Adult first runner-up: Prank, by Cindy Lam
The only music I ever listen to these years is Anita Mui’s songs. I sometimes play her “Written in Water” album on repeat after my students have left and I am alone in my small art-jamming studio. Then I don’t have to hear Fat Keung fart in his make-shift office next door.
Fortunately, Yau-yau was born on the other end of the musical intelligence spectrum. She plays the piano by ear, and she plays it 40 hours a week. Imagine fish meets water.
The piano will be your best friend forever, I like to tell her these days.
After the recital ended, I was going to bring her to an outside cafeteria for lunch. I planned to take the Salisbury Road exit so she would not see the exhibition in the lobby of the Cultural Center. What’s there for her to see anyway?
“Mama, there’s an exhibition over there,” she said, pointing in the general direction of the crowd browsing the clusters of black-and-white photo panels. Her gifted ears must have caught the other children’s chatter.
“They have this type of stuff there all the time,” I said. “Let’s go eat.” I zipped open her daisy-shaped backpack to get her eyeglass case. A new addition to her backpack. The doctor said she needed her anti-blue ray, anti-UV eyeglasses whenever she looked at monitors or spent time outdoors. He had previously uttered a bunch of other things when I went without Yau-yau, after her electroretinography test results had returned.
“How much does she have left?” I asked.
“Around thirty percent.”
“So she won’t become totally blind if she wears her glasses?” I asked.
“Her glasses will only prevent further damage from the sun or from monitors, but how the disease will unfold varies among patients.” Then he went on to explain more about rod cone dystrophy. “There are no effective cures, but there are visual aids that help maximize vision —”
“What has caused it?” I interrupted. At that moment, I felt that if I could nail down the cause, I might be able to save my daughter’s eyes.
“It’s quite likely her genes,” he replied.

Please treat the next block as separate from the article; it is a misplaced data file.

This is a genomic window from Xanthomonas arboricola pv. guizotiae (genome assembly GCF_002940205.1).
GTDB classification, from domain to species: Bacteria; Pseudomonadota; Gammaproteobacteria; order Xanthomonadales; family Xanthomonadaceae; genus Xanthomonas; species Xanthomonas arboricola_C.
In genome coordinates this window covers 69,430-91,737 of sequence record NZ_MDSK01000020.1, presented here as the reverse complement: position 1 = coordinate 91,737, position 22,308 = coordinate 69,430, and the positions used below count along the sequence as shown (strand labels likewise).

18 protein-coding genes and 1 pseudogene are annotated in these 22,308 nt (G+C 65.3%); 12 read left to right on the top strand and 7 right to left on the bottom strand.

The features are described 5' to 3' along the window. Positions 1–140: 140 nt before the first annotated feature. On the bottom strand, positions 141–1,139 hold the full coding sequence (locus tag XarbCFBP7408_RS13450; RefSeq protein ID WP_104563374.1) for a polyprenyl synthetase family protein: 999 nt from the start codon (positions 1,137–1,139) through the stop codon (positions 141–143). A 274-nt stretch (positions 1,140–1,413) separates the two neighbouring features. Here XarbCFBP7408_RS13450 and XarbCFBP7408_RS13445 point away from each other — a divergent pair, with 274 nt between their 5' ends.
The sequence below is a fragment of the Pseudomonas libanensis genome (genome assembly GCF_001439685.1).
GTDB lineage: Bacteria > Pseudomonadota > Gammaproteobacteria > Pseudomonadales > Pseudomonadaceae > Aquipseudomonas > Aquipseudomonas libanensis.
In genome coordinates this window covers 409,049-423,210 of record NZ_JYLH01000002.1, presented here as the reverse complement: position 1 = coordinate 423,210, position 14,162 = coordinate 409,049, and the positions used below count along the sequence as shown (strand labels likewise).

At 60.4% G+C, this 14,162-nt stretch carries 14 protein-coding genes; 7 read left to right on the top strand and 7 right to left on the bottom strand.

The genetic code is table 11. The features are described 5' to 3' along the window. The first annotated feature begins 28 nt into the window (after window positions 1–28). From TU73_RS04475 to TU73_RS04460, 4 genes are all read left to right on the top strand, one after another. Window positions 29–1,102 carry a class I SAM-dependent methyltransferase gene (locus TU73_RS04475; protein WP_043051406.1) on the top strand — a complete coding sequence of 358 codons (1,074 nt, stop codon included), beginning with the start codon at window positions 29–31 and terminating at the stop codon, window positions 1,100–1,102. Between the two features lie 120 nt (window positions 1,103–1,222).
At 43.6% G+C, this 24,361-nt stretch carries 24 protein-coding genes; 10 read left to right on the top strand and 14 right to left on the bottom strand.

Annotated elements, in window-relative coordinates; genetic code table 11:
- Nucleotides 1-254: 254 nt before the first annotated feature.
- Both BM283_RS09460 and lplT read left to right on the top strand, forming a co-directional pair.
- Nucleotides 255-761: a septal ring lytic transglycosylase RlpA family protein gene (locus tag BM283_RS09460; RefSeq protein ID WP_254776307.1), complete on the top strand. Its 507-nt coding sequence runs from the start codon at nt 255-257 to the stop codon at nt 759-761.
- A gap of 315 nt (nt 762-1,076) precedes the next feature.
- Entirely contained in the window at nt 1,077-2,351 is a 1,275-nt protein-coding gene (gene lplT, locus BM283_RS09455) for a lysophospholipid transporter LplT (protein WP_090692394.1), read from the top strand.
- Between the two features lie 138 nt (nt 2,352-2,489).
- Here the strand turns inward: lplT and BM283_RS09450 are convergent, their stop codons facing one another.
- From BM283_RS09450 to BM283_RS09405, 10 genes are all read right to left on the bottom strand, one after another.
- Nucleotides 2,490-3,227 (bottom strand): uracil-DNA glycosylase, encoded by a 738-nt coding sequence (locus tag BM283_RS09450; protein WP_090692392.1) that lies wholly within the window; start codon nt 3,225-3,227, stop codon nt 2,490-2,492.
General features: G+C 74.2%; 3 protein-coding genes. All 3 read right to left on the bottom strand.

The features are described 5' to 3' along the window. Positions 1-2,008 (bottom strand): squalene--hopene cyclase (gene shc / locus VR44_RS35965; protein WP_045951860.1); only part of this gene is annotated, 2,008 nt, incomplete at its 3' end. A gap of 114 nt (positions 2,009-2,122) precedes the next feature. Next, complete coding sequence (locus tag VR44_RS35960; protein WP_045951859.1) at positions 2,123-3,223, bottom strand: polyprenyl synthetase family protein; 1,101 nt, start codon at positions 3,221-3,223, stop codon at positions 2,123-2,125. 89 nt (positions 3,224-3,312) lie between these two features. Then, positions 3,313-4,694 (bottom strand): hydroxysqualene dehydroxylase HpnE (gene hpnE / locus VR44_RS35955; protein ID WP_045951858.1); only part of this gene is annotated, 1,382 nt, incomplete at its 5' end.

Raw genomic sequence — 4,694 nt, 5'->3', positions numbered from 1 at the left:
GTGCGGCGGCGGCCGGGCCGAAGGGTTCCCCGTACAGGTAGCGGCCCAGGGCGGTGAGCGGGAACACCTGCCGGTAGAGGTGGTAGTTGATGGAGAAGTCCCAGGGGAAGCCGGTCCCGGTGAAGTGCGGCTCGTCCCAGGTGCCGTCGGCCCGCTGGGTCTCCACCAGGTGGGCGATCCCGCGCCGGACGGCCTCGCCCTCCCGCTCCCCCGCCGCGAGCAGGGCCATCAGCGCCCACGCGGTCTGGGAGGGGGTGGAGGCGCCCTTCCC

“Her genes? She was born with perfect vision. Things only started to go downhill this summer,” I said.
“She’ll need genetic tests to find out,” he said.
I haven’t been in touch with her father since she was two (she’s now six), but I am certain I am the one who has passed it to her. I have what they call, “lazy eyes”— something I used to my advantage when I was in my teens and my mother complained about my not reading the Bible.
“But I want to look at the pictures,” Yau-yau said.
She wants to look at the pictures.
“Just five minutes. I’m hungry,” I said.
“You might like those pictures,” she said, her dainty dimples appearing. “You always do.”
“A tapestry of Hong Kong’s working-class memories from the 1950s and 60s,” I mumbled the line printed on the introductory panel before we went on to browse the grainy black-and-white photos. Yau-yau folded her hands at her back beneath her backpack. I looked at her large yellow peony hairpin; I have bought her a few similar ones. She likes to draw and paint them in her sketchbook.
Now she was gawking at a photo of market stalls with canopies that looked about to fall, and then one of a dark alley haphazardly festooned with laundry. Frankly, I didn’t care about old Hong Kong’s slums; I was dying to ask my daughter: What can you see?
Fat Keung isn’t someone I would normally seek advice from. He’s usually reticent, and even when he speaks, his opinions are either uninspiring or biased — for example, whenever I hinted at Yau-yau’s musical genius, he would mention that his four-year-old nephew could play piano by ear as well.
I have a pathetic habit of talking to him about Yau- yau after doing it with him. So that day, while I was pulling my Indian pants back on, he poked my calf with his toe, his bare mass still lounging on his Salvation Army thrift store couch, and said, “What’s the point of constantly asking her, ‘What can you see?’? She doesn’t need more eye exams to tell her what she cannot see.”
Since I couldn’t talk about the photos with Yau-yau without asking about her vision, I decided to appreciate those slices of historical specimens myself. The exhibition had drawn flocks of tourists, so we had to weave through the panels in random order.
We didn’t say a word to each other as we perused photos of tong-laus with lots of handwritten Chinese billboards hanging from their exteriors, and photos of the hazy harbour with junks and sampans sailing past, looking like origami boats shrouded in fog.
I must have stopped in front of the photo with the boats longer than the others because Yau-yau looked up at me and asked, “Mama, is this one your favorite?”
Before the summer, Yau-yau had always seen the world all right. Whenever I told her it was rude to look at people from the corner of her eyes, she responded by turning to me and gazing directly into mine. She would flaunt her dimpled smile and full set of milk teeth, and I would tickle her armpits and ribs until she drooled on my arms. Teachers liked to display her artwork around the school and gave her extra stickers and fancy erasers to reward her for her nice paintings.
The first sign that her vision was deteriorating was when her crayons began brazenly crossing the outlines on her coloring paper. We were having dinner with Fat Keung and I secretly suspected she colored that way because she didn’t like having him around.